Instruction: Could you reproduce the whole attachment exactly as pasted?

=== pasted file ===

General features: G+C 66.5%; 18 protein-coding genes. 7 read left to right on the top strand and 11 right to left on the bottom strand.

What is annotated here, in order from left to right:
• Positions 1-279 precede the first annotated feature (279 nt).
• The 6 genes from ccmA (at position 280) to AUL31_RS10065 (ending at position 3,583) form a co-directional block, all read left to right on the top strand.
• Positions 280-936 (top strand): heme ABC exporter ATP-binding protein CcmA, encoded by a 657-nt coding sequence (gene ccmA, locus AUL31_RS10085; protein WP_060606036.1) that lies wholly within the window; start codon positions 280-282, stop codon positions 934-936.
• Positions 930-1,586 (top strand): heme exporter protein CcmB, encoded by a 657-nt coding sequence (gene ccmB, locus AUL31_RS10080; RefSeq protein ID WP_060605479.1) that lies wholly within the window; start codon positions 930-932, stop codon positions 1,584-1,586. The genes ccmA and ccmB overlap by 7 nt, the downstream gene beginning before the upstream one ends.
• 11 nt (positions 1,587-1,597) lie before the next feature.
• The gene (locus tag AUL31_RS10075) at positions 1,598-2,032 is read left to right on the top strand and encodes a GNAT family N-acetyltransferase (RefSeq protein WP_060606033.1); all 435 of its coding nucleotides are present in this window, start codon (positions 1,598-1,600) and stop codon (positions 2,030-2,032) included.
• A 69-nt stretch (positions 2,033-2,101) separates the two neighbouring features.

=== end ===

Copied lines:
General features: G+C 66.5%; 18 protein-coding genes. 7 read left to right on the top strand and 11 right to left on the bottom strand.

What is annotated here, in order from left to right:
• Positions 1-279 precede the first annotated feature (279 nt).
• The 6 genes from ccmA (at position 280) to AUL31_RS10065 (ending at position 3,583) form a co-directional block, all read left to right on the top strand.
• Positions 280-936 (top strand): heme ABC exporter ATP-binding protein CcmA, encoded by a 657-nt coding sequence (gene ccmA, locus AUL31_RS10085; protein WP_060606036.1) that lies wholly within the window; start codon positions 280-282, stop codon positions 934-936.
• Positions 930-1,586 (top strand): heme exporter protein CcmB, encoded by a 657-nt coding sequence (gene ccmB, locus AUL31_RS10080; RefSeq protein ID WP_060605479.1) that lies wholly within the window; start codon positions 930-932, stop codon positions 1,584-1,586. The genes ccmA and ccmB overlap by 7 nt, the downstream gene beginning before the upstream one ends.
• 11 nt (positions 1,587-1,597) lie before the next feature.
• The gene (locus tag AUL31_RS10075) at positions 1,598-2,032 is read left to right on the top strand and encodes a GNAT family N-acetyltransferase (RefSeq protein WP_060606033.1); all 435 of its coding nucleotides are present in this window, start codon (positions 1,598-1,600) and stop codon (positions 2,030-2,032) included.
• A 69-nt stretch (positions 2,033-2,101) separates the two neighbouring features.